MicroPython Programming Tutorial: Getting Started with the ESP32 Thing
Experiment 3: Analog Input
The ESP32 has a few pins that can be configured as analog-to-digital converters (ADCs). Unfortunately, they are slightly more complicated to use than some other microcontrollers. Most importantly, know that pins 32-39 are supported in MicroPython as ADCs and that we recommend using pins 36-39 for analog input due to the available preamplifier.
We are going to add a simple potentiometer to the ESP32 and measure the voltage from it. Note that the on-chip ADC is not the best, as it seems to exhibit some non-linear behavior. If you need a more accurate ADC, we recommend something like this SPI ADC chip.
Connect a potentiometer to the ESP32 as per the following diagram:
Code: Do the Twist
In a new file, enter the following Python code:
language:python import machine import sys import utime # Pin definitions repl_button = machine.Pin(0, machine.Pin.IN, machine.Pin.PULL_UP) repl_led = machine.Pin(5, machine.Pin.OUT) adc_pin = machine.Pin(36) # Create an ADC object out of our pin object adc = machine.ADC(adc_pin) # 11 dB attenuation means full 0 - 3.3V range adc.atten(adc.ATTN_11DB) # Blink forever while True: # If button 0 is pressed, drop to REPL if repl_button.value() == 0: print("Dropping to REPL") repl_led.value(1) sys.exit() # Read ADC and convert to voltage val = adc.read() val = val * (3.3 / 4095) print(round(val, 2), "V") # Wait a bit before taking another reading utime.sleep_ms(100)
Save the code with a name like adc.py. Open a command terminal, and navigate to the directory with your adc.py file. Press button 0 on your ESP32 to drop to REPL, and enter the following commands into your terminal (changing
<PORT> to your particular port name/location):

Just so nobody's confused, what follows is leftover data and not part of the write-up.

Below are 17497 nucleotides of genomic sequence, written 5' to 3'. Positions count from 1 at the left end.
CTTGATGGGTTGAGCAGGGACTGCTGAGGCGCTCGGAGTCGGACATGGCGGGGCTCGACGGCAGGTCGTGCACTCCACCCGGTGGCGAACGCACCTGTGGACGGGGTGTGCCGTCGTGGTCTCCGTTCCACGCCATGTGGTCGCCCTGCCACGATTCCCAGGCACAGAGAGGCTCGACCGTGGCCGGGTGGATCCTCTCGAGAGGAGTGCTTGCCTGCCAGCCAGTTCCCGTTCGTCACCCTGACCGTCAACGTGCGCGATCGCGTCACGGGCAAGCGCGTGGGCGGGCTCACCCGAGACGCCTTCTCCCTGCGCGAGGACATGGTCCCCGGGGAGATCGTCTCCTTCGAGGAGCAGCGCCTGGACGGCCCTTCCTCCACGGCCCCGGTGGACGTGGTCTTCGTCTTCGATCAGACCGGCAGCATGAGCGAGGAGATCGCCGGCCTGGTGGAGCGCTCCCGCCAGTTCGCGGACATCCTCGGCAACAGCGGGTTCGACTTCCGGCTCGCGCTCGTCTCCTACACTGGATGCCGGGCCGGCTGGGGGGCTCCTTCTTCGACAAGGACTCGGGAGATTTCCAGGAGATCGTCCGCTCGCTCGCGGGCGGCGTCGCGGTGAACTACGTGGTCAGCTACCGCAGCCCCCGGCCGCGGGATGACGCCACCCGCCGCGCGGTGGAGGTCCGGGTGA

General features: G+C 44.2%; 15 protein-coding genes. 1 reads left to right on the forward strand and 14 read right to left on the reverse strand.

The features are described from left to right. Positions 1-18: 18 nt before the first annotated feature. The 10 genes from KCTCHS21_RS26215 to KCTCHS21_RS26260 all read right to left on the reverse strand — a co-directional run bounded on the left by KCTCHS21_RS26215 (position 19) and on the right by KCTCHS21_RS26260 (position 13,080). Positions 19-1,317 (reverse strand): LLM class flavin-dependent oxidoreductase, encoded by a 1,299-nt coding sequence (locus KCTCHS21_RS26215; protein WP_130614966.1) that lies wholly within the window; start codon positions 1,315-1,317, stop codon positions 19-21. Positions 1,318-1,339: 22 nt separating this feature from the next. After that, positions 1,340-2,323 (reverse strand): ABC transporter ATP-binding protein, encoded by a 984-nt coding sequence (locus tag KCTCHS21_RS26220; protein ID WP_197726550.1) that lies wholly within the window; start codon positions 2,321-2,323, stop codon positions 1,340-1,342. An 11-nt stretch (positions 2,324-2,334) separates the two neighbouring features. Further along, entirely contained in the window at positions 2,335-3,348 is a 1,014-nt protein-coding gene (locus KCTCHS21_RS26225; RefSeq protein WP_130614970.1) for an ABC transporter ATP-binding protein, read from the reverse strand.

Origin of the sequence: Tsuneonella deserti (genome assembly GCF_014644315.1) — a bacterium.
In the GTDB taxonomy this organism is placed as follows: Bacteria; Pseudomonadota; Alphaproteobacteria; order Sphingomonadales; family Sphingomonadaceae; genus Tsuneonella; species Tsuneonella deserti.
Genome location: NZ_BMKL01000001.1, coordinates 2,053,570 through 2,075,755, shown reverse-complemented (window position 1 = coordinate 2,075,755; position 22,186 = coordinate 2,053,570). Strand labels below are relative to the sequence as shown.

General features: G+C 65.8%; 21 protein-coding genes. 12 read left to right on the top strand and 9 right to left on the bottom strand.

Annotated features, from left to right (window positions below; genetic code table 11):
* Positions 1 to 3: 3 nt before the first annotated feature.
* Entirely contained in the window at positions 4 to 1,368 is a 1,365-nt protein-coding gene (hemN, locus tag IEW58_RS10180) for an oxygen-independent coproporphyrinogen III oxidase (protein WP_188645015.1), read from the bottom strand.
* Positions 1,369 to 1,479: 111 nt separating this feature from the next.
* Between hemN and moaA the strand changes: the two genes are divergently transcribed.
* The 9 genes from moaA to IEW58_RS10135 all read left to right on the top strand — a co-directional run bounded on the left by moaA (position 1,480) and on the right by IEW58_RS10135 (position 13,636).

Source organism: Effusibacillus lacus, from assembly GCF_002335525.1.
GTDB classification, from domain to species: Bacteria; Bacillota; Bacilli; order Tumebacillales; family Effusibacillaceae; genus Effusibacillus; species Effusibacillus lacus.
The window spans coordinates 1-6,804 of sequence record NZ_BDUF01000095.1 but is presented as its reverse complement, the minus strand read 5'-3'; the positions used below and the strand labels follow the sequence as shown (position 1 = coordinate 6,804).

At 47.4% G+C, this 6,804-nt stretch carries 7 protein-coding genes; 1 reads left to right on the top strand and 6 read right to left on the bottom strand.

language:shell cp adc.py main.py ampy --port <PORT> put main.py
Open a serial terminal connection to the ESP32. You should see voltage readouts being rapidly printed to the screen. Try turning the potentiometer knob to adjust the voltage.
As you turn the knob, the voltages being printed to the screen should update.
Code to Note
Similar to how we created a
machine.PWM object in the last section, we create a
machine.ADC object here using the pin object we created for pin 36. Because we are using the preamplified ADC pins, we can set the attenuation:
Our options for setting attenuation include:
ATTN_0DB- no attenuation
ATTN_2_5DB- 2.5 dB of attenuation
ATTN_6DB- 6 dB of attenuation
ATTN_11DB- 11 dB of attenuation
The ESP32 ADC video at 3:57 gives a great overview of the different attenuation options. Generally, you will want to use 11 dB, as that gives you the full range of values from 0 to 3.3 V. 0 dB is great if you only need 0 to 1 V of analog-to-digital conversion (much like how the ADC on the ESP8266 works).
Note that the ADC is not completely accurate. Even in the full 0 to 3.3 V range, many of the values seem to be around 0.2 V off. You can test this with a multimeter to verify.
In our while loop, we get a numerical value from the ADC with
adc.read(). This function returns a whole number between 0 and 4095. Because we know that 0 refers to 0 V and 4095 refers to 3.3 V, we can roughly determine our measured voltage with:
language:python val = val * (3.3 / 4095)
We start with 0...4095 in
val and then multiply that value by the quotient of
(3.3 / 4095). This results in the decimal point value of temperature (in Celsius), which we store back into the
val variable. Decimal point values are stored as floating point numbers, which you can learn more about here.
We print our floating point number to the screen with the following line:
language:python print(round(val, 2), "V")
round(val, 2) says that we should round our number to two decimal places. The comma (,) followed by another string tells the interpreter that it should print a space followed by our string ("V" in this case) on the same line as our printed voltage value. This allows us to add units to the printout.
Finally, we wait 100 ms before returning to the top of loop, where we check for button 0 press each iteration.